Read more: http://www.care2.com/causes/energy-drinks-more-deadly-than-healthy.html#ixzz252CqZTfF


    Comment by Phylis Feiner Johnson — August 30, 2012 @ 9:09 AM

    • Hi..I’m new to this forum…I would like to ask a question if I may about black tea extract…I’ve been epileptic since 1996 from a motocycle accident, I control my epilepsy very well with a small dose of Dyna Lamotrigine (200mg/day)…I haven’t had a grand mal seizure for more than 5 years, even though I do get the ora now and then but nothing severe…I have had 3 grand mal seizures this month…my neuro whom I have been seeing since I was diagnosed said that it was extremely unusual to become grand
      mal all of a sudden, esspecially after being seizure free for such long time…he immediately increased my dose of lamotrigine to 600mg…I was feeling pretty brain dead on that dose and was still having seizures…small ones, to full on grand mal…I was brain storming like mad and was trying to think of what I had possibly changed in my diet in the 6 week odd period prior to my grand mal…I think that I found it, with the help of your site…I have been drinking an ice tea from out local shop, it’s a very popular brand in this country (South Africa) owned by a massive company…the label says “Black Tea Extract 0.14%”…I did some research on this ingredient and it seems that it contains caffeine, so I stopped drinking it…my seizures were gone completely , not even a hint of a seizure…label on the bottle says nothing about caffeine…I just need to confim that black tea extract was responsible for my seizures? Any info would be much appreciated…thanks…Joey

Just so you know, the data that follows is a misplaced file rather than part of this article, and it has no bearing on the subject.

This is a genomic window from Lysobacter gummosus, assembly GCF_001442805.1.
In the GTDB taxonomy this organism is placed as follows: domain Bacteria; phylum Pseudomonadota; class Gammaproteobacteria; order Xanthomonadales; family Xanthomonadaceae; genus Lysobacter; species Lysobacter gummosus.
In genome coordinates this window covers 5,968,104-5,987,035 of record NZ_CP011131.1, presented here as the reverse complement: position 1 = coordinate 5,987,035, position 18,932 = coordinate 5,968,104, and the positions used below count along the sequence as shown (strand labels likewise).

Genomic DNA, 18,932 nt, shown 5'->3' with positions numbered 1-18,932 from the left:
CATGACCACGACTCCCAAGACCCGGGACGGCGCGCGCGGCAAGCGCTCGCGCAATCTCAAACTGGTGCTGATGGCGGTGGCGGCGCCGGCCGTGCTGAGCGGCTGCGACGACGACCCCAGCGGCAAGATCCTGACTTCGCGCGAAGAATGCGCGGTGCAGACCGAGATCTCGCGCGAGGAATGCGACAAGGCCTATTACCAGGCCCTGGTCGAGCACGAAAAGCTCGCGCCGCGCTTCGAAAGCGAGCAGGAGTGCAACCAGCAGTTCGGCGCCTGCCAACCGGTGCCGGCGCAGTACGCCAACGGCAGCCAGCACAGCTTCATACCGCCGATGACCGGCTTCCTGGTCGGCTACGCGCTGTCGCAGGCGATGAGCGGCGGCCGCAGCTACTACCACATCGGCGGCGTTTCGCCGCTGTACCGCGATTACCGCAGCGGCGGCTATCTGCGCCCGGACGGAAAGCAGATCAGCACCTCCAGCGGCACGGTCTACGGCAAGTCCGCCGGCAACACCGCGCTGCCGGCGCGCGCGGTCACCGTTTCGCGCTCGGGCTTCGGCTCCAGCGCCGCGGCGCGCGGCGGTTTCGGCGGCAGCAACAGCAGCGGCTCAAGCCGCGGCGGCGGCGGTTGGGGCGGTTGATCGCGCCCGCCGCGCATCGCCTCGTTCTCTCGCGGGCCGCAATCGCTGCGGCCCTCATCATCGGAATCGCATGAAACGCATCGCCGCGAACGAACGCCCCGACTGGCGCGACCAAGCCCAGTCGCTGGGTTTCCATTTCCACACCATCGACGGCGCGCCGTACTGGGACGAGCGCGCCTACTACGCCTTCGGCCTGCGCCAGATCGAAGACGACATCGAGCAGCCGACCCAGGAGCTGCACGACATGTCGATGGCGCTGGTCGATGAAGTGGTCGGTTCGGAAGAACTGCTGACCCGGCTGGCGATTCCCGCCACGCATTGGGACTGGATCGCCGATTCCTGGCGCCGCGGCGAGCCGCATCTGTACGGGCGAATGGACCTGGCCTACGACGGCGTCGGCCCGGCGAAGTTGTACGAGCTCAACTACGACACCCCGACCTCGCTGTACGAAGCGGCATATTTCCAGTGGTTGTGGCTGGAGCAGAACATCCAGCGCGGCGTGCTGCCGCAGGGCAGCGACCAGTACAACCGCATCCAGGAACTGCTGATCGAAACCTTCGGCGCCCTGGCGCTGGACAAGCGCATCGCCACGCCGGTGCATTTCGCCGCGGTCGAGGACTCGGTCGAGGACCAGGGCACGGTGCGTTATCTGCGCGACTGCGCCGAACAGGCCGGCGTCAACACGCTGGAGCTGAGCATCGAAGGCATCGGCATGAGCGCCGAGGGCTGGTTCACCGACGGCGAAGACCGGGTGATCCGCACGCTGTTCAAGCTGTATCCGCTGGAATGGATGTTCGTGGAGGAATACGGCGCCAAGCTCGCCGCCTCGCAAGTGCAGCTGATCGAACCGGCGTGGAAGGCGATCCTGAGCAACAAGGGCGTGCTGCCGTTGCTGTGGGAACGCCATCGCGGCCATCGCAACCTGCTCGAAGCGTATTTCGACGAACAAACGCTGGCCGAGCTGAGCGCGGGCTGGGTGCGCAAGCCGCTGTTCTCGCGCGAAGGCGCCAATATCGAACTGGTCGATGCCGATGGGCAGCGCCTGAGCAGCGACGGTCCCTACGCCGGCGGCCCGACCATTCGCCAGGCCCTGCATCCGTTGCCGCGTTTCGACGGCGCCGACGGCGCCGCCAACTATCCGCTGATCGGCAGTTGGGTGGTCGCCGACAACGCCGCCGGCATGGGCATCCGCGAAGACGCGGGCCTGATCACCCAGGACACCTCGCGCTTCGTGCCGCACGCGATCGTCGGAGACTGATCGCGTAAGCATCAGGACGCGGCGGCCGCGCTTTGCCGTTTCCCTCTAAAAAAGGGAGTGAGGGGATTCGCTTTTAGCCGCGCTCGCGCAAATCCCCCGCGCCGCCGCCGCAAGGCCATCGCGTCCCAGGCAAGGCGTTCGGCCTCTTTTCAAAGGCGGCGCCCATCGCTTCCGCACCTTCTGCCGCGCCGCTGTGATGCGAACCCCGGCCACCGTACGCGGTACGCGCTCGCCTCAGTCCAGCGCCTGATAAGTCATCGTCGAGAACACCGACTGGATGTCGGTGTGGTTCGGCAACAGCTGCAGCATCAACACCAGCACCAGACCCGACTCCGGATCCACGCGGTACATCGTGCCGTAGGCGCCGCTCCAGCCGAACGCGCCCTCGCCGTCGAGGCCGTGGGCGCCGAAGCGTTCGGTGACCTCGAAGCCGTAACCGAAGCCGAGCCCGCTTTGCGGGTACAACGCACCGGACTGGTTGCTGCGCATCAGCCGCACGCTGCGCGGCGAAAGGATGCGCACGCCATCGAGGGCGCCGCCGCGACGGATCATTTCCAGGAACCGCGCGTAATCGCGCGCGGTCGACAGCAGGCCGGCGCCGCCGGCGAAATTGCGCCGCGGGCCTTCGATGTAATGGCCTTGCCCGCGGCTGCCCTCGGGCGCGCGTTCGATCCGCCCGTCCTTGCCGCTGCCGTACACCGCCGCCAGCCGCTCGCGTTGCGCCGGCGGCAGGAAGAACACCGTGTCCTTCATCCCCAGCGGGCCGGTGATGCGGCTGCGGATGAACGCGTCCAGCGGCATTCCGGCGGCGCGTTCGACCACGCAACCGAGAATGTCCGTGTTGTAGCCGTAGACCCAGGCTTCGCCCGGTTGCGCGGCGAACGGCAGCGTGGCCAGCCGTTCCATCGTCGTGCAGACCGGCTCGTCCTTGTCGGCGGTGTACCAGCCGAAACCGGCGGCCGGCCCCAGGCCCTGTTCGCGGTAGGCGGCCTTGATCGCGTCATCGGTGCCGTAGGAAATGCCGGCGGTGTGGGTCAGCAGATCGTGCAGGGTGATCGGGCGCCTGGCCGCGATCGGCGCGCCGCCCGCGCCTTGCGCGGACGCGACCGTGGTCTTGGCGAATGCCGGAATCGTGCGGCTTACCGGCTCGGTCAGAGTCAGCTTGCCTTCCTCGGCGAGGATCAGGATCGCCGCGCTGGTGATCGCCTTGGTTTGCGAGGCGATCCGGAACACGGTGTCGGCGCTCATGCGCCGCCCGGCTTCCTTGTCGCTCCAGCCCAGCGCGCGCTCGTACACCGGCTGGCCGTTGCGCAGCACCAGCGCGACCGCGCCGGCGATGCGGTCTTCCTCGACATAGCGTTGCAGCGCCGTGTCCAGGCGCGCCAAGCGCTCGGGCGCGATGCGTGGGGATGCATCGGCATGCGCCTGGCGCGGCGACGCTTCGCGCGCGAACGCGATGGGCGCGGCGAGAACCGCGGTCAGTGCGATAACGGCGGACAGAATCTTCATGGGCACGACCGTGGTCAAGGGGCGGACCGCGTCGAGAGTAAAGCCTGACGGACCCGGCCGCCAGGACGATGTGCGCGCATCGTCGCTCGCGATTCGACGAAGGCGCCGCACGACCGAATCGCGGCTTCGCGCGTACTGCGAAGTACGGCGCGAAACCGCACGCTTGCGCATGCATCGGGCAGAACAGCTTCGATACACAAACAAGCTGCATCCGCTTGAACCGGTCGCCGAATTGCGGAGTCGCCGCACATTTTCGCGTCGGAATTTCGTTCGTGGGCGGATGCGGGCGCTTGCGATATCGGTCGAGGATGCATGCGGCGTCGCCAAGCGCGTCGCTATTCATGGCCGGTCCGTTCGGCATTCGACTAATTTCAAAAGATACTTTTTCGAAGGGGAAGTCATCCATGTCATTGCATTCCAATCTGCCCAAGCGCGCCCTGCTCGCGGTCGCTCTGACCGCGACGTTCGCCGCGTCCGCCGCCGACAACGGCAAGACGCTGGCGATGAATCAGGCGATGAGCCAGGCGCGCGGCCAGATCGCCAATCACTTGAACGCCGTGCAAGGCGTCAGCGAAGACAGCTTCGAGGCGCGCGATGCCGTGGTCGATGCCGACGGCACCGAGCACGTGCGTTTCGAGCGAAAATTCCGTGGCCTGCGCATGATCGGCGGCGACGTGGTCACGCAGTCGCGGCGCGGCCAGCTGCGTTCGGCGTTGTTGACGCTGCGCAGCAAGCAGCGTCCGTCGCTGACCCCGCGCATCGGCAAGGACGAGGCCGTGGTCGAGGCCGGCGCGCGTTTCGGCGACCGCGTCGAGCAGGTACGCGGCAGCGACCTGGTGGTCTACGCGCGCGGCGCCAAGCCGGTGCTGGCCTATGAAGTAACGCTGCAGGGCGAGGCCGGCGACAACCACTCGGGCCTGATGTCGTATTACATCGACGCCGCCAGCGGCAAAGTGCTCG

doubled my


      Comment by Joey — December 1, 2012 @ 9:58 AM

      • Black tea contains 2% to 4% caffeine, which affects thinking and alertness. ( One cup of black tea has 40 mg of caffeine.)

        Interactions You Should Know About. If you are taking:

        •MAO inhibitors : The caffeine in black tea could cause dangerous drug interactions.

        •Stimulant drugs such as Ritalin: The stimulant effects of black tea might be amplified.